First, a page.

J: I have been fortunate to work with a lot of great musicians over the past many years, and when it came time to start recording, I was able to bring many of them on board. The core band was myself on piano and keyboards, John Galgano from IZZ on bass… a truly brilliant musician and the person who in some ways kept me sane during this long process… Matt Johnson is one of the great rock drummers, he’s famous for playing on Jeff Buckley’s “Grace” album, and we played together for many years in Rufus Wainwright’s band. My dear friend Jack Petruzzelli played the majority of the guitars, he was also with me in Rufus’s band, and he’s a member of the Fab Faux, Patti Smith’s band, and works with tons of great artists. I had a few featured guests, like Paul Bremner and Laura Meade from IZZ (obviously that came through the John Galgano connection), and was blessed to have contributions from the great French/Israeli singer/songwriter Keren Ann, who I have toured with extensively, and of course the man himself, Steve Hogarth from Marillion. I feel very blessed to have had such a great team bringing their immense talents to the table.
 
 
What’s the story behind “Speak”?
 
J: I can’t say there is an actual story behind it. “Speak” is something from my subconscious brought to reality through words and sounds. I have long been inspired by this short poem by Rilke (translated by my brother), which in some ways expresses my work:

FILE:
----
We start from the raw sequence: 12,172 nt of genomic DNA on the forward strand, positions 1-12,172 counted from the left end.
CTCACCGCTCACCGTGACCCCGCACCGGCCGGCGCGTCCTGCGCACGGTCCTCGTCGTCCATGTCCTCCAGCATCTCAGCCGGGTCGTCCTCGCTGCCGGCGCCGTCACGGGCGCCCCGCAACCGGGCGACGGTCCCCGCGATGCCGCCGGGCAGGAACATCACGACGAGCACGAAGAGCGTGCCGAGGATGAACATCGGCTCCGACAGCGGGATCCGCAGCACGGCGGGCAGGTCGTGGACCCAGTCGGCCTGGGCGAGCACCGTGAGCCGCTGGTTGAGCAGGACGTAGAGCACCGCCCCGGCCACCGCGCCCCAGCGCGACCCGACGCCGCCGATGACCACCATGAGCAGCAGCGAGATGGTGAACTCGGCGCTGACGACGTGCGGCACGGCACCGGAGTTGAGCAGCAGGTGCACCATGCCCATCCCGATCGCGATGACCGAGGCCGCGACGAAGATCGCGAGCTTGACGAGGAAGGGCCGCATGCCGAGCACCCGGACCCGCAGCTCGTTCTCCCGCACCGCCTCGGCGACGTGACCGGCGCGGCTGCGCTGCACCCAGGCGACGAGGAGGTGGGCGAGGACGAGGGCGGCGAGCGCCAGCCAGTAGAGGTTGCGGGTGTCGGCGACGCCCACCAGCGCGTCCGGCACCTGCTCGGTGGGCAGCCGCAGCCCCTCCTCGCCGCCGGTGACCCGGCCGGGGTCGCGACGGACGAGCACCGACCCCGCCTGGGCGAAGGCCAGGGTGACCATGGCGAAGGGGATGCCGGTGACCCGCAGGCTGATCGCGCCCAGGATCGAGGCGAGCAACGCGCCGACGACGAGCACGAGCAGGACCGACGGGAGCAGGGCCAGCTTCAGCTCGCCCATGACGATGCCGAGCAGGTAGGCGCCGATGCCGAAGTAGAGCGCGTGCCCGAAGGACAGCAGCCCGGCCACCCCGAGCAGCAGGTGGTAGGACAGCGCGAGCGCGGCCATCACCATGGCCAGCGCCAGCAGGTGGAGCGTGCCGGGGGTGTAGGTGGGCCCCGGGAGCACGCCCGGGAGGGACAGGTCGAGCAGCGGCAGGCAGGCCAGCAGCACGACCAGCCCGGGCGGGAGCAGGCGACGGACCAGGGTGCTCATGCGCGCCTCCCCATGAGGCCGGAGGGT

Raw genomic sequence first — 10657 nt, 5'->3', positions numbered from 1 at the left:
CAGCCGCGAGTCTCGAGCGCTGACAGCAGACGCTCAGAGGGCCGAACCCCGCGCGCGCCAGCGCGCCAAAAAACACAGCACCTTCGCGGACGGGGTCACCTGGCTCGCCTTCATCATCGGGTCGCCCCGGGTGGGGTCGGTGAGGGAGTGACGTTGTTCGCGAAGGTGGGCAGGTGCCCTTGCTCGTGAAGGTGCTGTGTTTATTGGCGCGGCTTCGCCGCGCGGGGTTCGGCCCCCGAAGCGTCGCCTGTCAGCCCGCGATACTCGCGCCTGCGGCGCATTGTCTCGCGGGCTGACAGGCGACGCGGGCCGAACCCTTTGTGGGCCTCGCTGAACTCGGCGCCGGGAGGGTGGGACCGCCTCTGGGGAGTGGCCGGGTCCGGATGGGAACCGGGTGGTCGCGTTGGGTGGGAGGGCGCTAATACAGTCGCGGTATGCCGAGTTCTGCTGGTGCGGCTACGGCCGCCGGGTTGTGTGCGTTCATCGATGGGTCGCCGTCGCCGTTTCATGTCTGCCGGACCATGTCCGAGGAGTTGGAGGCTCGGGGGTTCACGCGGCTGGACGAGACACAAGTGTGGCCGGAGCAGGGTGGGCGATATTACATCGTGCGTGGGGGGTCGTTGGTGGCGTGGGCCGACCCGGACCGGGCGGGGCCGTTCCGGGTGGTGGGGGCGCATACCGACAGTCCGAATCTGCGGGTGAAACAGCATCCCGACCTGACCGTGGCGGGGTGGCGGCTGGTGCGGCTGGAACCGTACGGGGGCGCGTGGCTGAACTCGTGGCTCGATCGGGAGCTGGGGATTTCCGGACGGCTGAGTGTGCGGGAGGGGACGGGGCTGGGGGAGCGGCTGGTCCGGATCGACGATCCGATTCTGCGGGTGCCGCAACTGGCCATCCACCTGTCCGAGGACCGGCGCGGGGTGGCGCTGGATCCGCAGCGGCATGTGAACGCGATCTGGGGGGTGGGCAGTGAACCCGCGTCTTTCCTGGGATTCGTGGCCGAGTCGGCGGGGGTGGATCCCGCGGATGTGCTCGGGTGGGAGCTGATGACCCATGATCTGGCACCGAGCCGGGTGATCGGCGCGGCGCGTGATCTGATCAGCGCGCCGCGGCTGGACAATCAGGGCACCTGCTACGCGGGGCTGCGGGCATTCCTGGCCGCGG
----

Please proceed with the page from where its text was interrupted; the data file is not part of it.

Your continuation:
I live my life in growing rings,
Which ripple over all things,
I may not complete the last,
But I will do my best.
 
I circle God,
The Ancient Tower,
I will circle a hundred years long,
And I don’t know if I’m a falcon,
A storm or an echoing song.
 
 
What does the oil painting on the cover artwork symbolize?
 
J: Of course the painting is by the great Annie Haslam, who was generous enough as to provide the artwork for the album. She calls the painting “This Glorious Earth”, and I put the image in a circle to symbolize the globe. I wouldn’t presume to speak for Annie, but to me it is a fantasy landscape, a place where anything is possible, where there is beauty and great mystery. I think it matches really well with the music and the band name and title of the album.
 
 
Please give us a hint about each one of the songs…
 
J: “Speak”: As a child I was always the shortest in my class at school, and I was never especially athletic...  so I got teased and picked last for sports. There is a line in this song which ‘speaks’ to how these experiences affected me.
 
“And I Awaken”: There is a part in the middle I call the “Mark Kelly” section. A bit of the old “widdly-widdly”, old-school Marillion.
 
“Hide and Seek”: Further hints about my childhood, and perhaps about my father, who passed away during the recording of the album.
 
“The Face Behind the Eyes”: The first song I wrote for the album, and in many ways the “proggiest”, with this crazy Tony-Banks type riff in the middle. Great fun to play. The coda was something that happened rather spontaneously in the studio, and I knew it was how I wanted to end the proper album.
 
 
How did you decide to cover Rufus’ “Go or Go Ahead”? Steve Hogarth is giving a great performance on the song and the orchestration you did is fantastic… you took it a step further I think…